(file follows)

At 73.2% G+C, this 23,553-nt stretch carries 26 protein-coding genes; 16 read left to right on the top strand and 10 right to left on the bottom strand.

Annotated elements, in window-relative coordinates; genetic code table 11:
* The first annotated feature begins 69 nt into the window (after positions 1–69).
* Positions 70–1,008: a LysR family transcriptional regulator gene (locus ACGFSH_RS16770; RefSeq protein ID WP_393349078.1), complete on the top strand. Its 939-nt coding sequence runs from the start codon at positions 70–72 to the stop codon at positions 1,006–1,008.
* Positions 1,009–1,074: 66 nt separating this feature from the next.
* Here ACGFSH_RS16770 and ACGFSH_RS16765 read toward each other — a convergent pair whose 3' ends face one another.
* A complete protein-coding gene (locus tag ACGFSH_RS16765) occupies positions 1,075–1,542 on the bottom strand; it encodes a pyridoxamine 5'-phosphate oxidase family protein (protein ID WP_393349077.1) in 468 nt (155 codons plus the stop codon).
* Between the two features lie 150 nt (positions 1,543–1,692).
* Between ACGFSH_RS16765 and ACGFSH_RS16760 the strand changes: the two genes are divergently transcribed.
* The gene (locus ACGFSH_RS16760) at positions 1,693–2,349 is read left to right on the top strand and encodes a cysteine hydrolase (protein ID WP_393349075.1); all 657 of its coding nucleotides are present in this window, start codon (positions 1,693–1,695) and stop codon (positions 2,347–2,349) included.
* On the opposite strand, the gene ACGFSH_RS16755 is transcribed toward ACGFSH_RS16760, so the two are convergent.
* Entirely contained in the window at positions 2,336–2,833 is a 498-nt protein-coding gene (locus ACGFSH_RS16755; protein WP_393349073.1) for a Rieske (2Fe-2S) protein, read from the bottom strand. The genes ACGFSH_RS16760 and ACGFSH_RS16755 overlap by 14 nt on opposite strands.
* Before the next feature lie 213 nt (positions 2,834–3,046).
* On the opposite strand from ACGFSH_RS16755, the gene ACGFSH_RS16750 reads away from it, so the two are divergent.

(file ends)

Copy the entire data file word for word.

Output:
At 73.2% G+C, this 23,553-nt stretch carries 26 protein-coding genes; 16 read left to right on the top strand and 10 right to left on the bottom strand.

Annotated elements, in window-relative coordinates; genetic code table 11:
* The first annotated feature begins 69 nt into the window (after positions 1–69).
* Positions 70–1,008: a LysR family transcriptional regulator gene (locus ACGFSH_RS16770; RefSeq protein ID WP_393349078.1), complete on the top strand. Its 939-nt coding sequence runs from the start codon at positions 70–72 to the stop codon at positions 1,006–1,008.
* Positions 1,009–1,074: 66 nt separating this feature from the next.
* Here ACGFSH_RS16770 and ACGFSH_RS16765 read toward each other — a convergent pair whose 3' ends face one another.
* A complete protein-coding gene (locus tag ACGFSH_RS16765) occupies positions 1,075–1,542 on the bottom strand; it encodes a pyridoxamine 5'-phosphate oxidase family protein (protein ID WP_393349077.1) in 468 nt (155 codons plus the stop codon).
* Between the two features lie 150 nt (positions 1,543–1,692).
* Between ACGFSH_RS16765 and ACGFSH_RS16760 the strand changes: the two genes are divergently transcribed.
* The gene (locus ACGFSH_RS16760) at positions 1,693–2,349 is read left to right on the top strand and encodes a cysteine hydrolase (protein ID WP_393349075.1); all 657 of its coding nucleotides are present in this window, start codon (positions 1,693–1,695) and stop codon (positions 2,347–2,349) included.
* On the opposite strand, the gene ACGFSH_RS16755 is transcribed toward ACGFSH_RS16760, so the two are convergent.
* Entirely contained in the window at positions 2,336–2,833 is a 498-nt protein-coding gene (locus ACGFSH_RS16755; protein WP_393349073.1) for a Rieske (2Fe-2S) protein, read from the bottom strand. The genes ACGFSH_RS16760 and ACGFSH_RS16755 overlap by 14 nt on opposite strands.
* Before the next feature lie 213 nt (positions 2,834–3,046).
* On the opposite strand from ACGFSH_RS16755, the gene ACGFSH_RS16750 reads away from it, so the two are divergent.